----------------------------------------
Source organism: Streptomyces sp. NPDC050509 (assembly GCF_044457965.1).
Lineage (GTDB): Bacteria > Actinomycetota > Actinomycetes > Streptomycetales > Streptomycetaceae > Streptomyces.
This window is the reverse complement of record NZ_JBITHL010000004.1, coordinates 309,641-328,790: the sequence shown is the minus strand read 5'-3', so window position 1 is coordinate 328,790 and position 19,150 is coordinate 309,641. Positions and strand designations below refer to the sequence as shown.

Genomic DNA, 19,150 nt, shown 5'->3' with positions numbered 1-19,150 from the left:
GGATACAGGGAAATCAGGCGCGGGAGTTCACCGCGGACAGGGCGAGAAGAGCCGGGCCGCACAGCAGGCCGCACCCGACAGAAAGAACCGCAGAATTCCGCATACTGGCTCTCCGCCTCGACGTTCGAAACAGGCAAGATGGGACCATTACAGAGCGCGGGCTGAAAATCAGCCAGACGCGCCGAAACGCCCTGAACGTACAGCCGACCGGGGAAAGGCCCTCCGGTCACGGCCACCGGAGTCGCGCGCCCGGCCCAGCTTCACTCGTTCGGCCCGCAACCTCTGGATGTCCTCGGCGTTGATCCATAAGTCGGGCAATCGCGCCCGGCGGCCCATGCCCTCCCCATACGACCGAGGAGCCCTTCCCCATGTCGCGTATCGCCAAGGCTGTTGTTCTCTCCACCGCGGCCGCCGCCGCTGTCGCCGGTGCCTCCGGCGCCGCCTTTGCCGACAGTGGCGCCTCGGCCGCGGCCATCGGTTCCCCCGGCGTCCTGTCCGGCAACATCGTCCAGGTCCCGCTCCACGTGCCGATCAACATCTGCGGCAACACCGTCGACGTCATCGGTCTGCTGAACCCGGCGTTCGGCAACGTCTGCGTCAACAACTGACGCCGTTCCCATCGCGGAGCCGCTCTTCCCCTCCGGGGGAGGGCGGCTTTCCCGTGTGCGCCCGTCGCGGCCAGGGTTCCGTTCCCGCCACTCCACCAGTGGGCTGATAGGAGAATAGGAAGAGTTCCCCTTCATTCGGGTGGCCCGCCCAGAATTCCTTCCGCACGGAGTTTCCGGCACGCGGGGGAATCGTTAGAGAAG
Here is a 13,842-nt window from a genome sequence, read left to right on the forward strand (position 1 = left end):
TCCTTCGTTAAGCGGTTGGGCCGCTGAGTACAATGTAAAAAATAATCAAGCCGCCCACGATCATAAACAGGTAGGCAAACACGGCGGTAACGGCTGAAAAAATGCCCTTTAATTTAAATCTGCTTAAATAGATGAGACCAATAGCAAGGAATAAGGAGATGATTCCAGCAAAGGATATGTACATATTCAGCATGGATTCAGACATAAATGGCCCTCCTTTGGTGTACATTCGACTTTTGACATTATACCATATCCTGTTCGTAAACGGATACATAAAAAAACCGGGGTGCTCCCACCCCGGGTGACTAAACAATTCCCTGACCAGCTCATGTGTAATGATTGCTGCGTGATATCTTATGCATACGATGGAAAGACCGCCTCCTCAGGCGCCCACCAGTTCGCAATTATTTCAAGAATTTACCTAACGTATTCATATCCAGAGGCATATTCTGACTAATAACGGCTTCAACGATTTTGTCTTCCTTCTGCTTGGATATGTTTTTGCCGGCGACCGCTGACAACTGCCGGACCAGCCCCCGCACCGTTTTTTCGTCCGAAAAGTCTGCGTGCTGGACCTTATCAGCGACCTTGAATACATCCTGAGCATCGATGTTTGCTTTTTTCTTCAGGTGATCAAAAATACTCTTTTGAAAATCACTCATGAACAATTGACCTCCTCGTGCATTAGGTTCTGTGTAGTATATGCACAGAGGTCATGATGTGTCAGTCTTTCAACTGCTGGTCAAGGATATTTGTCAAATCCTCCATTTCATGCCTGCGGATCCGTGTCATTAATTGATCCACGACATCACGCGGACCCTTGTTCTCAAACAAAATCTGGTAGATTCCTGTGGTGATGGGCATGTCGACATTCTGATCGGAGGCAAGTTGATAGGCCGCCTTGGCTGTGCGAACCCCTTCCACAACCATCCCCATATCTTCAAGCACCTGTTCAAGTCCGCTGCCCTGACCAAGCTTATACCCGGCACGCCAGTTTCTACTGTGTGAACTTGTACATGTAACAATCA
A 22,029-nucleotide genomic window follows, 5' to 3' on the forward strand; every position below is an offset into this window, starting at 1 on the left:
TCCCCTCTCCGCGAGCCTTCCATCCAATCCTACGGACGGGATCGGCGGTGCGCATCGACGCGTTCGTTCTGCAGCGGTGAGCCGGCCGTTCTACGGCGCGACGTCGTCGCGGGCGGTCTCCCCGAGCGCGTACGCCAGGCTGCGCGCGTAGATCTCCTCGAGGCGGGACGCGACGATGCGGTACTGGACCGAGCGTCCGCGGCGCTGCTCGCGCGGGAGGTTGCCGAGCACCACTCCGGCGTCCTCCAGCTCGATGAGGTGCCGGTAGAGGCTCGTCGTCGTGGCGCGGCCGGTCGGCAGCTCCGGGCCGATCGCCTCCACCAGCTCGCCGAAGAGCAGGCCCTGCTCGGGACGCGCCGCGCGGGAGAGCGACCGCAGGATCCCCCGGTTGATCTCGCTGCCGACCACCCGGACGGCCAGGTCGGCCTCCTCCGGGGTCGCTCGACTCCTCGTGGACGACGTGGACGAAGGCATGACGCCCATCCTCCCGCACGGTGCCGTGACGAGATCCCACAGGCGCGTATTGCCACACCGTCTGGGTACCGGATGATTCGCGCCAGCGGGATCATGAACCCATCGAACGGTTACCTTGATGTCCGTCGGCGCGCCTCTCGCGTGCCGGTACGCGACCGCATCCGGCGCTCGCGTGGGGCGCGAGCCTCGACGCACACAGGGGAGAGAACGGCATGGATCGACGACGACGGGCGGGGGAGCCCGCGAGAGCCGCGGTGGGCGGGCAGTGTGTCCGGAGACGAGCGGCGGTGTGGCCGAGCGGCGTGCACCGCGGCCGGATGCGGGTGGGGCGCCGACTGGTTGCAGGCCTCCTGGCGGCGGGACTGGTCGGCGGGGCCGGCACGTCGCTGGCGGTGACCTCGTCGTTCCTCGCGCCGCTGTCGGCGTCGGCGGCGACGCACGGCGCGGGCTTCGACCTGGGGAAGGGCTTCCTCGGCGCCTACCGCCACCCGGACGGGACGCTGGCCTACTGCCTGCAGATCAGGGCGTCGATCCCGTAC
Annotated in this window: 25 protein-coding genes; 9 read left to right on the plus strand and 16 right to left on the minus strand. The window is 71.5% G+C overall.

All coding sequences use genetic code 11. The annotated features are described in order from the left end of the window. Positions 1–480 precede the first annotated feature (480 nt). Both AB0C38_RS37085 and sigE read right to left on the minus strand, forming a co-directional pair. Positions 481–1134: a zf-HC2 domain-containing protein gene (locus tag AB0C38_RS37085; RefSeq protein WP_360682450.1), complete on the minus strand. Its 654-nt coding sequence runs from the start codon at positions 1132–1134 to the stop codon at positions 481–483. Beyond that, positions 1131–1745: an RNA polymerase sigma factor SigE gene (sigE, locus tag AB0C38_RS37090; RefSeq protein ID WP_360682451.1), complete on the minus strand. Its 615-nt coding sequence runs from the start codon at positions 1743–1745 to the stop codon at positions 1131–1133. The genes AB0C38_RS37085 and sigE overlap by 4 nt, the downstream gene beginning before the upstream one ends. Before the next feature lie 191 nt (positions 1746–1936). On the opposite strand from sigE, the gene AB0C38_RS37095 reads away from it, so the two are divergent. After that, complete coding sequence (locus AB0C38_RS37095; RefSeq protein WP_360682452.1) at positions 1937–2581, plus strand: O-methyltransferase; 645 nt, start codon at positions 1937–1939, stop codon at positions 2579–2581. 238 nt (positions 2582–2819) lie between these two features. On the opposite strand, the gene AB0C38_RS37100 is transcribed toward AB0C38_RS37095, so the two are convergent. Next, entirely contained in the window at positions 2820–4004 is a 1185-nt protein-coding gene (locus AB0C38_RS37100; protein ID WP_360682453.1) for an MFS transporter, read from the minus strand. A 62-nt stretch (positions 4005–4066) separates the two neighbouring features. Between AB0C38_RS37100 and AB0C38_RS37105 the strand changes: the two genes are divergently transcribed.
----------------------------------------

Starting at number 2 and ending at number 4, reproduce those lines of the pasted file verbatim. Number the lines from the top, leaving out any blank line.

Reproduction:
Lineage (GTDB): Bacteria > Actinomycetota > Actinomycetes > Streptomycetales > Streptomycetaceae > Streptomyces.
This window is the reverse complement of record NZ_JBITHL010000004.1, coordinates 309,641-328,790: the sequence shown is the minus strand read 5'-3', so window position 1 is coordinate 328,790 and position 19,150 is coordinate 309,641. Positions and strand designations below refer to the sequence as shown.

Genomic DNA, 19,150 nt, shown 5'->3' with positions numbered 1-19,150 from the left: